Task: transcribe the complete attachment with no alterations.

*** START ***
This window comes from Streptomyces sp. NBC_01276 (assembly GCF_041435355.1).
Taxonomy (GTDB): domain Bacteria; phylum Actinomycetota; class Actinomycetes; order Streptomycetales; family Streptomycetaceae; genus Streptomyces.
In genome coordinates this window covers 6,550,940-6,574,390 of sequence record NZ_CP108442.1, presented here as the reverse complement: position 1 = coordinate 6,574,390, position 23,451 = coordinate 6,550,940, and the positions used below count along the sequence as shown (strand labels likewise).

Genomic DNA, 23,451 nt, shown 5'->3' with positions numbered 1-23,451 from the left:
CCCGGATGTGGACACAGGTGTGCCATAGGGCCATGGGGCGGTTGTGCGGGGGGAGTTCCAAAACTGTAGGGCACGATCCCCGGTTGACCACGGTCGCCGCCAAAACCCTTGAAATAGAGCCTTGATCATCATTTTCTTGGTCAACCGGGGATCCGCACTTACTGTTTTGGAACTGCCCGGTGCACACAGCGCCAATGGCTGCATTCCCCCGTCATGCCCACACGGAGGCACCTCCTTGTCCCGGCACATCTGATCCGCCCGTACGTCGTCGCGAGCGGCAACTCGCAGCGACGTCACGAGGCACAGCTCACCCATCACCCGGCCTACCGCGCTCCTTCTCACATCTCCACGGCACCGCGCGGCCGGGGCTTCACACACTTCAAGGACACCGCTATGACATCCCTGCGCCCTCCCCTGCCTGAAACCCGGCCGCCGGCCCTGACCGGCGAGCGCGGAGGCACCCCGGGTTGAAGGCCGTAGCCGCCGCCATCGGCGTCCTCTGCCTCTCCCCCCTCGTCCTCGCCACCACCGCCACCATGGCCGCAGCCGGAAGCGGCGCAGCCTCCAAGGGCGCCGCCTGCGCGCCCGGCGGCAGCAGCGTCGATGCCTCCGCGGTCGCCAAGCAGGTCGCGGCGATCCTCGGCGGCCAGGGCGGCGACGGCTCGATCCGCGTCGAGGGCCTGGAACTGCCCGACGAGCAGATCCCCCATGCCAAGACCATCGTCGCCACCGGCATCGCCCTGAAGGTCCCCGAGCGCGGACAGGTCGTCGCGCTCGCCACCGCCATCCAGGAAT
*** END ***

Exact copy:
This window comes from Streptomyces sp. NBC_01276 (assembly GCF_041435355.1).
Taxonomy (GTDB): domain Bacteria; phylum Actinomycetota; class Actinomycetes; order Streptomycetales; family Streptomycetaceae; genus Streptomyces.
In genome coordinates this window covers 6,550,940-6,574,390 of sequence record NZ_CP108442.1, presented here as the reverse complement: position 1 = coordinate 6,574,390, position 23,451 = coordinate 6,550,940, and the positions used below count along the sequence as shown (strand labels likewise).

Genomic DNA, 23,451 nt, shown 5'->3' with positions numbered 1-23,451 from the left:
CCCGGATGTGGACACAGGTGTGCCATAGGGCCATGGGGCGGTTGTGCGGGGGGAGTTCCAAAACTGTAGGGCACGATCCCCGGTTGACCACGGTCGCCGCCAAAACCCTTGAAATAGAGCCTTGATCATCATTTTCTTGGTCAACCGGGGATCCGCACTTACTGTTTTGGAACTGCCCGGTGCACACAGCGCCAATGGCTGCATTCCCCCGTCATGCCCACACGGAGGCACCTCCTTGTCCCGGCACATCTGATCCGCCCGTACGTCGTCGCGAGCGGCAACTCGCAGCGACGTCACGAGGCACAGCTCACCCATCACCCGGCCTACCGCGCTCCTTCTCACATCTCCACGGCACCGCGCGGCCGGGGCTTCACACACTTCAAGGACACCGCTATGACATCCCTGCGCCCTCCCCTGCCTGAAACCCGGCCGCCGGCCCTGACCGGCGAGCGCGGAGGCACCCCGGGTTGAAGGCCGTAGCCGCCGCCATCGGCGTCCTCTGCCTCTCCCCCCTCGTCCTCGCCACCACCGCCACCATGGCCGCAGCCGGAAGCGGCGCAGCCTCCAAGGGCGCCGCCTGCGCGCCCGGCGGCAGCAGCGTCGATGCCTCCGCGGTCGCCAAGCAGGTCGCGGCGATCCTCGGCGGCCAGGGCGGCGACGGCTCGATCCGCGTCGAGGGCCTGGAACTGCCCGACGAGCAGATCCCCCATGCCAAGACCATCGTCGCCACCGGCATCGCCCTGAAGGTCCCCGAGCGCGGACAGGTCGTCGCGCTCGCCACCGCCATCCAGGAAT